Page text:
Faithful Mission: Frontera de Cristo
A bimonthly online column by Linda Valentine
Recently I had the opportunity to hear some remarkable stories of mission and ministry during the annual gathering of Latin American and Caribbean mission coworkers in San Salvador, October 15–18.
Mark Adams and Miriam Escobar serve as mission coworkers for Frontera de Cristo at the US-Mexico border in partnership with Jocabed “Joca” Gallegos, a member of the Iglesia Presbiteriana Lirio de los Valles of Agua Prieta, Mexico. Together they share diverse responsibilities, including health, food security, family counseling, and the ministry’s work with CRREDA, a residential drug and alcohol rehabilitation center in Agua Prieta.
When Joca Gallegos, who serves as Frontera de Cristo’s Mexican coordinator, visited PC(USA) congregations, presbyteries, and colleges for three weeks this fall as one of 12 peacemakers sponsored by the International Peacemaker program, she spoke about CRREDA’s work. In San Salvador, Mark also told stories of remarkable recovery through CRREDA that testify to the power of the risen Christ at the intersection of life and death.
Mark told a story about Napo, an alcoholic who was literally being put into a body bag by the city morgue last year when workers noticed signs of life and took him to the hospital. “After cleaning the worms from his eyes and nose, rehydrating him, and discovering that he was ‘uncontrollable’ in the midst of his withdrawal,” Mark says, “hospital workers took him to CRREDA and left him there, because they could not—or would not—deal with him in his delirium. We were called in to pray with him in the detox room.”
Napo is now in recovery and, with Mark, is studying the Bible regularly. CRREDA has been an instrument of God to save his life and give him another chance.
When Mark was recently asked to do a preaching workshop for the Grand Canyon and de Cristo presbyteries, Napo and another man in recovery, Ernesto, helped Mark to select Scripture and prepare for leadership.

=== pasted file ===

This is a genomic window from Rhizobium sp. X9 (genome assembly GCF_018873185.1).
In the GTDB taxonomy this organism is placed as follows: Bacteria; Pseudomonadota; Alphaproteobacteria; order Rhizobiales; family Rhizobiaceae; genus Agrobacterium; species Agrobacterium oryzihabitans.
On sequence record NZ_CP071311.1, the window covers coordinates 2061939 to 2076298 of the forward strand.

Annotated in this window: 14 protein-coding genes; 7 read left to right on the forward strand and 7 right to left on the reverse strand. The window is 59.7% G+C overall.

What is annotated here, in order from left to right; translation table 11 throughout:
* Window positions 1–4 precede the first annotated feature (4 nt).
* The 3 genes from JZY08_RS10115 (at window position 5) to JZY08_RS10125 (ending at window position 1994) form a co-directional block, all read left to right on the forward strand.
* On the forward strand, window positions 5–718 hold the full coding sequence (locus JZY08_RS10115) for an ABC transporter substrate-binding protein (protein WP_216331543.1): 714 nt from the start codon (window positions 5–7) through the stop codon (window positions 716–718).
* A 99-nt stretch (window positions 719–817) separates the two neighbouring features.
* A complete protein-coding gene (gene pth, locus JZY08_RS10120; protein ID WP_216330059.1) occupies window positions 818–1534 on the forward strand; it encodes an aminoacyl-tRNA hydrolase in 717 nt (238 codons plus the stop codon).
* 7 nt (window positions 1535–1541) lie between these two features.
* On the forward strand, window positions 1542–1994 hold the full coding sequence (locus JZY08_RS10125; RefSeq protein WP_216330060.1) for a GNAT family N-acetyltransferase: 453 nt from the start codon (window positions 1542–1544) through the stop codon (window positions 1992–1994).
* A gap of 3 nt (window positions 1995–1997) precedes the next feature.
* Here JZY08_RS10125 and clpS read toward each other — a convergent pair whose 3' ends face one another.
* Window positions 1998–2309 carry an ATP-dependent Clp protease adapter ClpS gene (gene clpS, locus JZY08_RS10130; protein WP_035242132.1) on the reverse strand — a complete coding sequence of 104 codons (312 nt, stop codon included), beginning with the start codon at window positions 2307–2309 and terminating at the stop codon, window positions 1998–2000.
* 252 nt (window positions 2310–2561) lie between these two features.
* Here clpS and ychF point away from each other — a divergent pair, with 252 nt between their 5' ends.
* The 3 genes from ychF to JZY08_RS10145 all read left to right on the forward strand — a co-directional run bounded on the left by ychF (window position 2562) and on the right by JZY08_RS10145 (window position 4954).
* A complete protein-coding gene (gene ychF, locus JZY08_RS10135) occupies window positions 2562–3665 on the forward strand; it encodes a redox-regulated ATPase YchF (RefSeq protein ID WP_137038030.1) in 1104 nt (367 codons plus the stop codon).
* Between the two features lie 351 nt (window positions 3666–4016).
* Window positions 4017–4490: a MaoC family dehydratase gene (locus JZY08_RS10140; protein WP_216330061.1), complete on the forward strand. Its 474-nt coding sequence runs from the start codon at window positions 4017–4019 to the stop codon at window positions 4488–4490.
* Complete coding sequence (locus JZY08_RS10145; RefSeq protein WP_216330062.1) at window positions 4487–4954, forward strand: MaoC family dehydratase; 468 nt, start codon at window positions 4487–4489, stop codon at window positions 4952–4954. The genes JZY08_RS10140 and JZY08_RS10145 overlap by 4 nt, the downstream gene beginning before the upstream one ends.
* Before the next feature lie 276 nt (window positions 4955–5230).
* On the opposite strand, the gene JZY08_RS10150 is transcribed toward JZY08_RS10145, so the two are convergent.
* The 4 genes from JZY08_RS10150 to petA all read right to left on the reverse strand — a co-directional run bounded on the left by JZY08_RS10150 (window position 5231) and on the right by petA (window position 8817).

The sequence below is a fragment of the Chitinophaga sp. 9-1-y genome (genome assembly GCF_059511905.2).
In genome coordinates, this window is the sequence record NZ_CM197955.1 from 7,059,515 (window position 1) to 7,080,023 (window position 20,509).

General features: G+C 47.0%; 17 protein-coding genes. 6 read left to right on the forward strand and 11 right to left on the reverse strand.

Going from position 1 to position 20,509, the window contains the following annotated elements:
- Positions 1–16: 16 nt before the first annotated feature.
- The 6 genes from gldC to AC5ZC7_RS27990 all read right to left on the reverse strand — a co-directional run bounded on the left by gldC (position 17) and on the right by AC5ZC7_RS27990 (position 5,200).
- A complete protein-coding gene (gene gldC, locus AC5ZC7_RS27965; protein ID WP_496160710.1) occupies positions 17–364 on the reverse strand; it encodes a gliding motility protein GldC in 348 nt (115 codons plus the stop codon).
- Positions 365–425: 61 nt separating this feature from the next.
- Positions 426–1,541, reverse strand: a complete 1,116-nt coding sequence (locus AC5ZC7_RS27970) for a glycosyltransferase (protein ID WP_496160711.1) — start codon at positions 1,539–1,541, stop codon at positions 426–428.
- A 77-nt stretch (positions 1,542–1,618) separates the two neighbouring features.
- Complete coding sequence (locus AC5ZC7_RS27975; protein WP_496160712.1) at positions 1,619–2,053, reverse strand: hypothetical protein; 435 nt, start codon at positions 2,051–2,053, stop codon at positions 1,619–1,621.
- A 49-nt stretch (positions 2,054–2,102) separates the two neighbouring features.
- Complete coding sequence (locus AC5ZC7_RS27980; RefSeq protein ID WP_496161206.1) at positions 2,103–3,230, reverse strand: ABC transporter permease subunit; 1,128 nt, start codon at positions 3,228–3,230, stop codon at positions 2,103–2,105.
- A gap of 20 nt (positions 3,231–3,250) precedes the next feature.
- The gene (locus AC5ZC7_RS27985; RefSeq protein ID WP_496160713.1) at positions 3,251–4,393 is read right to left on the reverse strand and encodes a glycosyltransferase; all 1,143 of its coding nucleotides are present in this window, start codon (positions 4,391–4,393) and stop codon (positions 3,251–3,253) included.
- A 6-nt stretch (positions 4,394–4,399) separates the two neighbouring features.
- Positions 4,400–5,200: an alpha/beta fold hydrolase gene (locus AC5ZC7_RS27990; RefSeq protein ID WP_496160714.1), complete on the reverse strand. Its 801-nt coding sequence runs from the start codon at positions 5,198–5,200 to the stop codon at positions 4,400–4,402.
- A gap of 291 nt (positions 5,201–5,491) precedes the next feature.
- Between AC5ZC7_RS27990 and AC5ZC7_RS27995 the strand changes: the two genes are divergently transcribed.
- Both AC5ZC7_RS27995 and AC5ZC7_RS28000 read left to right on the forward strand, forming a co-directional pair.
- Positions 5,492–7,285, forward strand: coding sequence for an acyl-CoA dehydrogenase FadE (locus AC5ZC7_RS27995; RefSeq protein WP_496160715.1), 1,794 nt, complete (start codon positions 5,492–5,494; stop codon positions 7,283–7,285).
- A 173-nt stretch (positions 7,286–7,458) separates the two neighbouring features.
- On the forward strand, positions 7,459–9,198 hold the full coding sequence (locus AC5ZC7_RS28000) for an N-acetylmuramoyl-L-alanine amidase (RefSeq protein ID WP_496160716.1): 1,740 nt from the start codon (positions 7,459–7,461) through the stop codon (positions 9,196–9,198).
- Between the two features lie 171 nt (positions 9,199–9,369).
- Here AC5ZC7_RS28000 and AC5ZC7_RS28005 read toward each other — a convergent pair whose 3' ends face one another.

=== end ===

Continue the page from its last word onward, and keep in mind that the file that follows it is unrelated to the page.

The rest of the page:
Mark was delighted: “What a joyful surprise—recovering addicts with little formal education, neither of whom can legally enter the United States, being instruments of God to help equip highly educated pastors from the United States.”
Mark’s reflection about Napo resonates with the familiar words of Mary’s Magnificat, especially suitable praise as we move into a season of thanksgiving and expectation:
He has scattered the proud in the thoughts of their hearts.
He has brought down the powerful from their thrones,
and lifted up the lowly;
he has filled the hungry with good things,
and sent the rich away empty. (Luke 1:51b–53)
In Napo’s story and in Mary’s song—as the expected order of the world is reversed and overturned—we hear anew God’s call to attend to the poor, the hungry, and the marginalized as we work together for justice, freedom, and peace.
Presbyterian World Mission and its partners are offering a travel study seminar, Voices from the Border and Beyond, to the US-Mexico border and Central America this winter (Jan. 23–Feb. 1), aimed at better understanding the border crisis. The registration deadline has been extended until November 30. For a trip summary and registration form, visit the seminar web page.
January - Presbyterian Ministry at the United Nations
March - The Confession of Belhar
May - On becoming a multicultural church
July - Go Disciple Live
September - Educate a Child, Transform the World
November - Haiti
I have read and understand the the vision and as Presbyterian,I want to be part of that programme.Am an administrator and and deacon ordained seven years now.my pastor is Rev.Steven ssekatogo, Iganga Presbyterian church -Uganda.as an administrator, i have found out that education has been for long a big challenge in our churches basically rural based churches.so i request to work together and see how we can alleviate poverty reduce illiteracy levels.I will be grateful to hear from you.yours in service Deacon Bogere paul
Joining because of the Multicultural conversation.
James and New Covenant are most definitely about ushering in the reign of God. May their tribe increase!
When I was serving churches, before I retired, we often used the Belhar Confession as part of our worship service on Sunday. Members of the church often requested it.